ext year will mark the 25th anniversary of U.S. President Ronald Reagan’s call for a national defense against ballistic missiles. For anyone who ever doubted the difficulty of building effective missile defenses, the fact that a quarter-century has passed without such a system becoming fully operational should be a wake-up call. Interception of ballistic missiles is a very challenging mission, and not just because of the technologies involved.
U.S. President George W. Bush’s administration is relearning that lesson right now as Congress moves to scale back the six-year, $4 billion plan to deploy a defensive radar and interceptors in Eastern Europe. The problem isn’t so much the technology, which is reasonably mature and much less capable than the orbital shield President Reagan once envisioned. The problem is that no one knows whether all the political forces that come into play can be reconciled to permit deployment on European territory.
The Russian government has vociferously objected to having ground-based missile defenses on its doorstep, and there are widespread doubts elsewhere in Europe about whether local governments should go along with the plan.
While most of the objections seem to be grounded in misconceptions about the goals of the Bush administration’s relatively modest system, they underscore how politics can interfere with defensive efforts even when necessary technologies are available.
Against that backdrop, an important debate is playing out on Capitol Hill over another facet of the administration’s program: the plan to build a Space Tracking and Surveillance System (STSS) for monitoring ballistic warheads from orbit. The satellites in the STSS constellation would carry infrared and visible-light sensors capable of sorting out and continuously tracking hostile ballistic warheads throughout the 80 percent of their trajectory known as midcourse.
Midcourse is the time between when a missile launches out of the atmosphere and when it re-enters, the phase of flight where heat and other emissions are so muted that detection is difficult.
United States doesn’t possess a system for continuously tracking ballistic warheads in midcourse, and that makes effective interception much less likely no matter what defensive weapons and sensors await the warheads when they enter the terminal or re-entry phase of their trajectory.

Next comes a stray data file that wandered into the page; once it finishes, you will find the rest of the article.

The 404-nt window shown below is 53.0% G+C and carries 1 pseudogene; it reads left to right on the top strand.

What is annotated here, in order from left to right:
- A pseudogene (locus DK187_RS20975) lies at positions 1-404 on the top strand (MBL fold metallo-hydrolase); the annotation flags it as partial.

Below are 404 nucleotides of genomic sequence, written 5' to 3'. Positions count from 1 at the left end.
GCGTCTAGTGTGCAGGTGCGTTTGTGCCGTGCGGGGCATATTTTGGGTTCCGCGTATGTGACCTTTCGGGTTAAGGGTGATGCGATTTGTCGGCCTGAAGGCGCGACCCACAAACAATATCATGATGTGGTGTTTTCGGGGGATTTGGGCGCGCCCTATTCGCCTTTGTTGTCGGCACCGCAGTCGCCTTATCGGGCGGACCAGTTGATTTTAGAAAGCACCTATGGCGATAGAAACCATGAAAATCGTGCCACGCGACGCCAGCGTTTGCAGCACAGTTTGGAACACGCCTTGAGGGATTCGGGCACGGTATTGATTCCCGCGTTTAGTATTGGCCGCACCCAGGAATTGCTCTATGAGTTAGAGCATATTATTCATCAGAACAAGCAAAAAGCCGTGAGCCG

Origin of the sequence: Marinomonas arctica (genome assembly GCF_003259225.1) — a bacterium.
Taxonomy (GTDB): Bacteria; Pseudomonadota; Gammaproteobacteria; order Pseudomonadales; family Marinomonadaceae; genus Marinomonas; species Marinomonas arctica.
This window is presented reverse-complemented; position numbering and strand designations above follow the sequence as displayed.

STSS would have the sensitivity to track the warheads, discriminate them from nonthreatening decoys and debris, and hand off the tracks to ground-based interceptors equipped with similar sensors.
The prospects for successful interception would be greatly improved over relying solely on ground-based sensors such as the radar that the Bush administration wants to build in Eastern Europe. The space-based sensors also could monitor other traffic in space, such as anti-satellite weapons. So the same constellation would greatly improve awareness of hostile ballistic missiles and other orbital objects posing a threat to national security.
But there is a problem, and it is mainly political. Although steady progress has been made in building the first two STSS satellites so that they can be launched in 2008 and demonstrate their capabilities, Congress wants proof the system works before funding an operational constellation. The delay would result in a dismantling of the engineering team that built the satellites, raising costs and pushing the date for an operational system further into the future.
It isn’t hard to understand why Congress might want to wait; military space programs have had numerous problems in recent years, and legislators have become skeptical about the promises they get from program managers. Beyond that, key authorizers and appropriators are always looking for unneeded money that can be applied to other purposes.
But in the case of STSS, the consequences of delay are onerous if not downright scary. As of today, there is no global system for continuously tracking Russian or Chinese or North Korean or Iranian ballistic warheads during most of their flight, and nobody can say for sure if we will overcome opposition to the deployment of less capable ground-based sensors on foreign territory.
So there is a big gap in plans for dealing with the most destructive military threat our nation faces.
The smart thing to do would be to simply fund the STSS program at the level requested by the Bush administration, avoiding delays is the best option we are likely to have for tracking and destroying hostile missiles. The amount of money placed at risk would be small, while the potential reduction in danger to America and its allies would be considerable.
When you compare the minor risks of staying on track with the huge risks of delaying, it isn’t hard to see the right path forward.
Loren Thompson is chief operating officer of the Lexington Institute.